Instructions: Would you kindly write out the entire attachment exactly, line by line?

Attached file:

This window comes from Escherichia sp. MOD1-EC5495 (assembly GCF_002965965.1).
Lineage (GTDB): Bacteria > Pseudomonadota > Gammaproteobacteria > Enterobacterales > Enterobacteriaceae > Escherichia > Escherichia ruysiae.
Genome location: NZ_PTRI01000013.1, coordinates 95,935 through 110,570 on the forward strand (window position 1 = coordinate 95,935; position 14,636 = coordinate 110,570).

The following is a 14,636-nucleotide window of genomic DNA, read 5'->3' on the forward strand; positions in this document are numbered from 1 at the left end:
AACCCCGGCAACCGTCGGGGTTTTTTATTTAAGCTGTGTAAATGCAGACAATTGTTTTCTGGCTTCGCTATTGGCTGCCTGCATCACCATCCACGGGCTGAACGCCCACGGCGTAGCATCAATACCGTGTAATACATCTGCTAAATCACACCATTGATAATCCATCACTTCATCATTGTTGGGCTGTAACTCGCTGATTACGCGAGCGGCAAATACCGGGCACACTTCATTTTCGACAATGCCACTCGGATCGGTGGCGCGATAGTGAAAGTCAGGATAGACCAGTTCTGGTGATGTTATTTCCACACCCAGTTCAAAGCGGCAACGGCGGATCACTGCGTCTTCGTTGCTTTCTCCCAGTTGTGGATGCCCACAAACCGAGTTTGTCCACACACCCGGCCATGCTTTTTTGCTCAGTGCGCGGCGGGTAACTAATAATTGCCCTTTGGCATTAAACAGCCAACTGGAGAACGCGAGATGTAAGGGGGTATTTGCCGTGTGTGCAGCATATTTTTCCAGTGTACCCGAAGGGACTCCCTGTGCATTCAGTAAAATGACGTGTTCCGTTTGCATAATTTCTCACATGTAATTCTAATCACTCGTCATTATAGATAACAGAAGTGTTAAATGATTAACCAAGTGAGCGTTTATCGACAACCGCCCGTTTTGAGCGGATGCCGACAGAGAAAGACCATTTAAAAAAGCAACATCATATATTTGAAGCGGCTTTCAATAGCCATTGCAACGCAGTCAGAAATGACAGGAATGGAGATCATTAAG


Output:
This window comes from Escherichia sp. MOD1-EC5495 (assembly GCF_002965965.1).
Lineage (GTDB): Bacteria > Pseudomonadota > Gammaproteobacteria > Enterobacterales > Enterobacteriaceae > Escherichia > Escherichia ruysiae.
Genome location: NZ_PTRI01000013.1, coordinates 95,935 through 110,570 on the forward strand (window position 1 = coordinate 95,935; position 14,636 = coordinate 110,570).

The following is a 14,636-nucleotide window of genomic DNA, read 5'->3' on the forward strand; positions in this document are numbered from 1 at the left end:
AACCCCGGCAACCGTCGGGGTTTTTTATTTAAGCTGTGTAAATGCAGACAATTGTTTTCTGGCTTCGCTATTGGCTGCCTGCATCACCATCCACGGGCTGAACGCCCACGGCGTAGCATCAATACCGTGTAATACATCTGCTAAATCACACCATTGATAATCCATCACTTCATCATTGTTGGGCTGTAACTCGCTGATTACGCGAGCGGCAAATACCGGGCACACTTCATTTTCGACAATGCCACTCGGATCGGTGGCGCGATAGTGAAAGTCAGGATAGACCAGTTCTGGTGATGTTATTTCCACACCCAGTTCAAAGCGGCAACGGCGGATCACTGCGTCTTCGTTGCTTTCTCCCAGTTGTGGATGCCCACAAACCGAGTTTGTCCACACACCCGGCCATGCTTTTTTGCTCAGTGCGCGGCGGGTAACTAATAATTGCCCTTTGGCATTAAACAGCCAACTGGAGAACGCGAGATGTAAGGGGGTATTTGCCGTGTGTGCAGCATATTTTTCCAGTGTACCCGAAGGGACTCCCTGTGCATTCAGTAAAATGACGTGTTCCGTTTGCATAATTTCTCACATGTAATTCTAATCACTCGTCATTATAGATAACAGAAGTGTTAAATGATTAACCAAGTGAGCGTTTATCGACAACCGCCCGTTTTGAGCGGATGCCGACAGAGAAAGACCATTTAAAAAAGCAACATCATATATTTGAAGCGGCTTTCAATAGCCATTGCAACGCAGTCAGAAATGACAGGAATGGAGATCATTAAG